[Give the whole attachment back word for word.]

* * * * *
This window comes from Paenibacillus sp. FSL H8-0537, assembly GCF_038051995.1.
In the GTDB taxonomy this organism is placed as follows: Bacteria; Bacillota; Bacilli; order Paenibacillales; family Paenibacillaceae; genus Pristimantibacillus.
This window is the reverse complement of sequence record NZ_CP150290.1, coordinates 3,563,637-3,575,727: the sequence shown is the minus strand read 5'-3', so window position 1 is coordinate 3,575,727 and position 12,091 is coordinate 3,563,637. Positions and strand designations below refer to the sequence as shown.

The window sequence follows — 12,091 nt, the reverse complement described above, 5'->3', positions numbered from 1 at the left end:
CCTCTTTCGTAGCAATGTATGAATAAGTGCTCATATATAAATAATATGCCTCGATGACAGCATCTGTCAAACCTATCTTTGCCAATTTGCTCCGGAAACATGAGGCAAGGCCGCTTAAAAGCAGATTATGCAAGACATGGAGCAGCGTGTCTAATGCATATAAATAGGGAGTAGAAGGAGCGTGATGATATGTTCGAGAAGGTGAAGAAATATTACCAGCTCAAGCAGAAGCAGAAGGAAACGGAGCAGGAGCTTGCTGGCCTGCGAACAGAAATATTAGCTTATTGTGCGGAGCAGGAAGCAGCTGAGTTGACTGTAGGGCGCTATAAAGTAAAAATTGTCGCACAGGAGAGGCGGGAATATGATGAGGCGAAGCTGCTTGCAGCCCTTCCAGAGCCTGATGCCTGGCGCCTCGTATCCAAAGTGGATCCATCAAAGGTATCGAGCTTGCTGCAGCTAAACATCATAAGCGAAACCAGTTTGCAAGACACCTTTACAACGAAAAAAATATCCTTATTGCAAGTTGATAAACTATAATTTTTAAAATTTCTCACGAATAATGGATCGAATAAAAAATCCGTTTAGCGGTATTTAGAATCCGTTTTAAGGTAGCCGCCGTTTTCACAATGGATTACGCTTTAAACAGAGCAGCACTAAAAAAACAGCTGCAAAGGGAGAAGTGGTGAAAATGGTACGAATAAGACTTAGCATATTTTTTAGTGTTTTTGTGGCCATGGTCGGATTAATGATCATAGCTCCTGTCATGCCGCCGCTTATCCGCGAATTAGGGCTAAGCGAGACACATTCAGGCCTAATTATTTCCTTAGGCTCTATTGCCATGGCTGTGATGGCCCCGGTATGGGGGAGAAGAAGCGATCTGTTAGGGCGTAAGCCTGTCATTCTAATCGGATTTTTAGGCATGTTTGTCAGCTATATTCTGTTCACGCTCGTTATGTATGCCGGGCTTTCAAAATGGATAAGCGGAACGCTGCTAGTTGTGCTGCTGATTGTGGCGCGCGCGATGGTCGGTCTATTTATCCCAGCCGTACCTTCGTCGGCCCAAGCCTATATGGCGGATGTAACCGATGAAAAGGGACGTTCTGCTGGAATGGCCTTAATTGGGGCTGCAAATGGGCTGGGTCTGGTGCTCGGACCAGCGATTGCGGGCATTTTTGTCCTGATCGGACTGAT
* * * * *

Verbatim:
This window comes from Paenibacillus sp. FSL H8-0537, assembly GCF_038051995.1.
In the GTDB taxonomy this organism is placed as follows: Bacteria; Bacillota; Bacilli; order Paenibacillales; family Paenibacillaceae; genus Pristimantibacillus.
This window is the reverse complement of sequence record NZ_CP150290.1, coordinates 3,563,637-3,575,727: the sequence shown is the minus strand read 5'-3', so window position 1 is coordinate 3,575,727 and position 12,091 is coordinate 3,563,637. Positions and strand designations below refer to the sequence as shown.

The window sequence follows — 12,091 nt, the reverse complement described above, 5'->3', positions numbered from 1 at the left end:
CCTCTTTCGTAGCAATGTATGAATAAGTGCTCATATATAAATAATATGCCTCGATGACAGCATCTGTCAAACCTATCTTTGCCAATTTGCTCCGGAAACATGAGGCAAGGCCGCTTAAAAGCAGATTATGCAAGACATGGAGCAGCGTGTCTAATGCATATAAATAGGGAGTAGAAGGAGCGTGATGATATGTTCGAGAAGGTGAAGAAATATTACCAGCTCAAGCAGAAGCAGAAGGAAACGGAGCAGGAGCTTGCTGGCCTGCGAACAGAAATATTAGCTTATTGTGCGGAGCAGGAAGCAGCTGAGTTGACTGTAGGGCGCTATAAAGTAAAAATTGTCGCACAGGAGAGGCGGGAATATGATGAGGCGAAGCTGCTTGCAGCCCTTCCAGAGCCTGATGCCTGGCGCCTCGTATCCAAAGTGGATCCATCAAAGGTATCGAGCTTGCTGCAGCTAAACATCATAAGCGAAACCAGTTTGCAAGACACCTTTACAACGAAAAAAATATCCTTATTGCAAGTTGATAAACTATAATTTTTAAAATTTCTCACGAATAATGGATCGAATAAAAAATCCGTTTAGCGGTATTTAGAATCCGTTTTAAGGTAGCCGCCGTTTTCACAATGGATTACGCTTTAAACAGAGCAGCACTAAAAAAACAGCTGCAAAGGGAGAAGTGGTGAAAATGGTACGAATAAGACTTAGCATATTTTTTAGTGTTTTTGTGGCCATGGTCGGATTAATGATCATAGCTCCTGTCATGCCGCCGCTTATCCGCGAATTAGGGCTAAGCGAGACACATTCAGGCCTAATTATTTCCTTAGGCTCTATTGCCATGGCTGTGATGGCCCCGGTATGGGGGAGAAGAAGCGATCTGTTAGGGCGTAAGCCTGTCATTCTAATCGGATTTTTAGGCATGTTTGTCAGCTATATTCTGTTCACGCTCGTTATGTATGCCGGGCTTTCAAAATGGATAAGCGGAACGCTGCTAGTTGTGCTGCTGATTGTGGCGCGCGCGATGGTCGGTCTATTTATCCCAGCCGTACCTTCGTCGGCCCAAGCCTATATGGCGGATGTAACCGATGAAAAGGGACGTTCTGCTGGAATGGCCTTAATTGGGGCTGCAAATGGGCTGGGTCTGGTGCTCGGACCAGCGATTGCGGGCATTTTTGTCCTGATCGGACTGAT